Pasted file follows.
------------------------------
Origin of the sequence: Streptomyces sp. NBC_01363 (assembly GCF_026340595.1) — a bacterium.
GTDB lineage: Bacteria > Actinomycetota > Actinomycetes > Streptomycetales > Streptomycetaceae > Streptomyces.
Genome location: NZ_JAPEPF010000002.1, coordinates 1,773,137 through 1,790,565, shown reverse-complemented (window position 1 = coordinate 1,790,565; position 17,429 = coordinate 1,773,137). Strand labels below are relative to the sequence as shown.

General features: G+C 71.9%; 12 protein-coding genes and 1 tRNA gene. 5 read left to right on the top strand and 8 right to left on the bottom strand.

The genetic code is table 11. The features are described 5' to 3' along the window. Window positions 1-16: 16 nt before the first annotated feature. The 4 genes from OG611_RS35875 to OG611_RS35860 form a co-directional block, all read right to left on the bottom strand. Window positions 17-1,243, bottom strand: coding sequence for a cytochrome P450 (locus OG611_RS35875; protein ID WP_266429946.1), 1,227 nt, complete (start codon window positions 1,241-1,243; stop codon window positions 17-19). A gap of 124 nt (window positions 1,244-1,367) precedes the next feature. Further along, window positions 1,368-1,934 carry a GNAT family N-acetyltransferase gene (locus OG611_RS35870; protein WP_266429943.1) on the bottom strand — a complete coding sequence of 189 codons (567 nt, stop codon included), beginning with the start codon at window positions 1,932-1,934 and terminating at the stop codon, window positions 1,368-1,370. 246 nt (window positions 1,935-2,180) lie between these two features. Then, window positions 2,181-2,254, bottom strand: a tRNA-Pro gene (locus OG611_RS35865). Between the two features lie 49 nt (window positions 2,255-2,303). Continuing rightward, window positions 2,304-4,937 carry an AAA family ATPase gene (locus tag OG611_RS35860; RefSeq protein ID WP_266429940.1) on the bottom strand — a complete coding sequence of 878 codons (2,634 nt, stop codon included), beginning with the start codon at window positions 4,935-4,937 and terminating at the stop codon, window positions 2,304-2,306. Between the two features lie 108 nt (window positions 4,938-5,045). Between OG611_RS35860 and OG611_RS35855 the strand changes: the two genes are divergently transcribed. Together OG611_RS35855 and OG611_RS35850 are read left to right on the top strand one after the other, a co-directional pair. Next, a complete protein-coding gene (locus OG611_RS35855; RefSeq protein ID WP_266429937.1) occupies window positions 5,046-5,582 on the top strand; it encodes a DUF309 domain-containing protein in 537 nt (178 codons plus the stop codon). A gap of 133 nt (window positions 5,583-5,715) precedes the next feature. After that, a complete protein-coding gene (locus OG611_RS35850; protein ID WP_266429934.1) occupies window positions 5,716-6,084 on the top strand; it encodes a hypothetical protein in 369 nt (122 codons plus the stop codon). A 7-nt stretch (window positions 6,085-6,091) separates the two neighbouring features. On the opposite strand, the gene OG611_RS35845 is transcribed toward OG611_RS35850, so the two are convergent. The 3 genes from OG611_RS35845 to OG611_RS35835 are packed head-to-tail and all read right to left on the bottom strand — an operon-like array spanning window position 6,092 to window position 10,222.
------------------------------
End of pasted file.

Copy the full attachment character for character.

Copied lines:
Origin of the sequence: Streptomyces sp. NBC_01363 (assembly GCF_026340595.1) — a bacterium.
GTDB lineage: Bacteria > Actinomycetota > Actinomycetes > Streptomycetales > Streptomycetaceae > Streptomyces.
Genome location: NZ_JAPEPF010000002.1, coordinates 1,773,137 through 1,790,565, shown reverse-complemented (window position 1 = coordinate 1,790,565; position 17,429 = coordinate 1,773,137). Strand labels below are relative to the sequence as shown.

General features: G+C 71.9%; 12 protein-coding genes and 1 tRNA gene. 5 read left to right on the top strand and 8 right to left on the bottom strand.

The genetic code is table 11. The features are described 5' to 3' along the window. Window positions 1-16: 16 nt before the first annotated feature. The 4 genes from OG611_RS35875 to OG611_RS35860 form a co-directional block, all read right to left on the bottom strand. Window positions 17-1,243, bottom strand: coding sequence for a cytochrome P450 (locus OG611_RS35875; protein ID WP_266429946.1), 1,227 nt, complete (start codon window positions 1,241-1,243; stop codon window positions 17-19). A gap of 124 nt (window positions 1,244-1,367) precedes the next feature. Further along, window positions 1,368-1,934 carry a GNAT family N-acetyltransferase gene (locus OG611_RS35870; protein WP_266429943.1) on the bottom strand — a complete coding sequence of 189 codons (567 nt, stop codon included), beginning with the start codon at window positions 1,932-1,934 and terminating at the stop codon, window positions 1,368-1,370. 246 nt (window positions 1,935-2,180) lie between these two features. Then, window positions 2,181-2,254, bottom strand: a tRNA-Pro gene (locus OG611_RS35865). Between the two features lie 49 nt (window positions 2,255-2,303). Continuing rightward, window positions 2,304-4,937 carry an AAA family ATPase gene (locus tag OG611_RS35860; RefSeq protein ID WP_266429940.1) on the bottom strand — a complete coding sequence of 878 codons (2,634 nt, stop codon included), beginning with the start codon at window positions 4,935-4,937 and terminating at the stop codon, window positions 2,304-2,306. Between the two features lie 108 nt (window positions 4,938-5,045). Between OG611_RS35860 and OG611_RS35855 the strand changes: the two genes are divergently transcribed. Together OG611_RS35855 and OG611_RS35850 are read left to right on the top strand one after the other, a co-directional pair. Next, a complete protein-coding gene (locus OG611_RS35855; RefSeq protein ID WP_266429937.1) occupies window positions 5,046-5,582 on the top strand; it encodes a DUF309 domain-containing protein in 537 nt (178 codons plus the stop codon). A gap of 133 nt (window positions 5,583-5,715) precedes the next feature. After that, a complete protein-coding gene (locus OG611_RS35850; protein ID WP_266429934.1) occupies window positions 5,716-6,084 on the top strand; it encodes a hypothetical protein in 369 nt (122 codons plus the stop codon). A 7-nt stretch (window positions 6,085-6,091) separates the two neighbouring features. On the opposite strand, the gene OG611_RS35845 is transcribed toward OG611_RS35850, so the two are convergent. The 3 genes from OG611_RS35845 to OG611_RS35835 are packed head-to-tail and all read right to left on the bottom strand — an operon-like array spanning window position 6,092 to window position 10,222.